One of the few criminal requirements that transcends time and the physical/cyber realm is the need for money mules, or a person who transfers money acquired illegally on the behalf of others.
In the physical criminal world, the mule is paid for their service of either using a courier service or hand delivering money obtained through various methods of crime.
In the cyber world, the mule might transfer the money without ever knowing they are committing a crime.
In a blog posted today titled “Fuel for the Mule: Fake Secret Shopper Site a Dangerous Proposition” by Chris Boyd, aka @paperghost, on the ThreatTrack Security blog; Boyd talks about a Bolivian website that was hacked and now hosts a money mule scam disguised as a Walmart Secret Shopper Page.
This month marks the 10th Anniversary of National Cyber Security Awareness Month, or NCSAM, here in the United States and hopefully influences folks from all over the world to learn, prepare and take action to make our shared cyber world a safer one.
The theme is “Our Shared Responsibility” and I think that really hits the head on the nail when it comes to cyber security. Some people might think that using the Internet safely is purely for personal protection but it also protects potential victims that could only be attacked because of a single reckless user.
The Ransomware family ‘Reveton’ has been a thorn in the sides of many for over two years. It has employed a dynamic approach by tailoring the malware to specific countries and frequently changing infection methods.
Nevertheless, one thing that remains constant in Reveton is its ability to instill fear in users by accusing them of various illegal activities, and demanding payment for absolution. To this end, Reveton has once again reinvented itself, this time with a contingency plan just in case the user doesn’t pay up.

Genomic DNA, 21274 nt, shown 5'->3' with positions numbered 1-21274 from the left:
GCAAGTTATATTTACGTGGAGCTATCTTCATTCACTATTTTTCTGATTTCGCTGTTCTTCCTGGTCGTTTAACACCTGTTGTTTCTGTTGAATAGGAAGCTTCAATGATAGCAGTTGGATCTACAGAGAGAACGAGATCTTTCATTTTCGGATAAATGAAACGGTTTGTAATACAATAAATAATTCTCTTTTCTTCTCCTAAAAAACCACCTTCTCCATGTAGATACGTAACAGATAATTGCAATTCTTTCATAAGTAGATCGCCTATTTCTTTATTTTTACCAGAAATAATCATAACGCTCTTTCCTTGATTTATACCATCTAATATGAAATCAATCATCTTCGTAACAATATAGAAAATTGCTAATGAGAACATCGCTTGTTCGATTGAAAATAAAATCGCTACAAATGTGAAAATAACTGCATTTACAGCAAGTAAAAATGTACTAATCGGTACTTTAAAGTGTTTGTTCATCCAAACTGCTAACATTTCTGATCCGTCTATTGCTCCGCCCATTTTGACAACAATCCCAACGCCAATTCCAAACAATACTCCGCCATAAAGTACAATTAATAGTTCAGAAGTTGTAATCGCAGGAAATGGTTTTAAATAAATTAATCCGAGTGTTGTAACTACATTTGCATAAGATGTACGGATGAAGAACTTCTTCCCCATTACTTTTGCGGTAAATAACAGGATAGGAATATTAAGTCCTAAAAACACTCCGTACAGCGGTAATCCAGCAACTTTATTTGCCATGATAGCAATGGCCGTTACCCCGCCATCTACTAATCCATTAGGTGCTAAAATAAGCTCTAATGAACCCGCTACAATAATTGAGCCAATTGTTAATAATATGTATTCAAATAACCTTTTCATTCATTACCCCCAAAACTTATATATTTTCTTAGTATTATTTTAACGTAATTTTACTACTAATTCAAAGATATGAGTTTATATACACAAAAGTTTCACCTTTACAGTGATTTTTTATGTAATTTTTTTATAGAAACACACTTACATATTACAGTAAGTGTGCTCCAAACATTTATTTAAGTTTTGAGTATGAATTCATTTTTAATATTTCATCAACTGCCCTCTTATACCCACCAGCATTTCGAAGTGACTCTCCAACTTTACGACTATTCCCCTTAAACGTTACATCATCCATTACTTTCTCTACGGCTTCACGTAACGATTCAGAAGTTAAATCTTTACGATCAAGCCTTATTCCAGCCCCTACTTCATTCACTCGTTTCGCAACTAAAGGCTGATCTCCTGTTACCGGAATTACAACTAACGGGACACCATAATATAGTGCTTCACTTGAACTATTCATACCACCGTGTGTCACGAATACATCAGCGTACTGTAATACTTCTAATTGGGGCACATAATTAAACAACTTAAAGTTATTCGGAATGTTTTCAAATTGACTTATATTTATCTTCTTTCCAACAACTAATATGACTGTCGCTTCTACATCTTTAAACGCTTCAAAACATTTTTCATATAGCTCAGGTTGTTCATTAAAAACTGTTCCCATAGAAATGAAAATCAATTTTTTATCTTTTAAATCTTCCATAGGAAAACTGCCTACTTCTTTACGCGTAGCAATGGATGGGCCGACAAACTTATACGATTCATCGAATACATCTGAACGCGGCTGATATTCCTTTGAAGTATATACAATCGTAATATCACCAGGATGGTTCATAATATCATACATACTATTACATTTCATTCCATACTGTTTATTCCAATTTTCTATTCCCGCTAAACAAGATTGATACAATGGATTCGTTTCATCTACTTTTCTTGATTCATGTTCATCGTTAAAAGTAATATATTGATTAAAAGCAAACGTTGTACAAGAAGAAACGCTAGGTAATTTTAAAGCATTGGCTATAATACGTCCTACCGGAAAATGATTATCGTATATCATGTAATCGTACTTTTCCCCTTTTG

Now, while Reveton has been on a roller coaster as far as how much they demand from users, they seem to try and maximize on their potential target, rather than how much they think their target will pay.
Sometimes you would see Ransomware that asks for thousands of dollars from small businesses, and other times you will see only $100, a low number that some people might consider paying.
This new version of Reveton takes it a step further and regardless of how much users are willing to pay, or not pay, the bad guys are still getting a profit.
With all the talk about backdoor encryption, phishing attacks and privacy, I think it’s a good time to mention that today is Patch Tuesday! That means that Microsoft is releasing a lot of critical updates to their software today; updates that deal with some of the concerns of the day.
So be sure to update your system as soon as you can, though for those of you who might not know how simply head to:
There are a total of 14 updates today with four of them being of the critical nature, that is that the patches will prevent would-be attackers from using remote execution exploits on your operating system. Remote execution exploits allow an attacker to execute exploits give that full remote control of your system which could result in spying, credential stealing or malware being installed.
The SEA was at it again on Monday when they attempted to gain sympathy from members of the U.S. Marine Corps. How did they do it? By hacking of course!
An article posted on CSO this morning, by Steve Ragan, explains how the SEA were able to redirect traffic going to Marines.com to a propaganda site, asking Marines to not fight against their “Syrian Brothers.”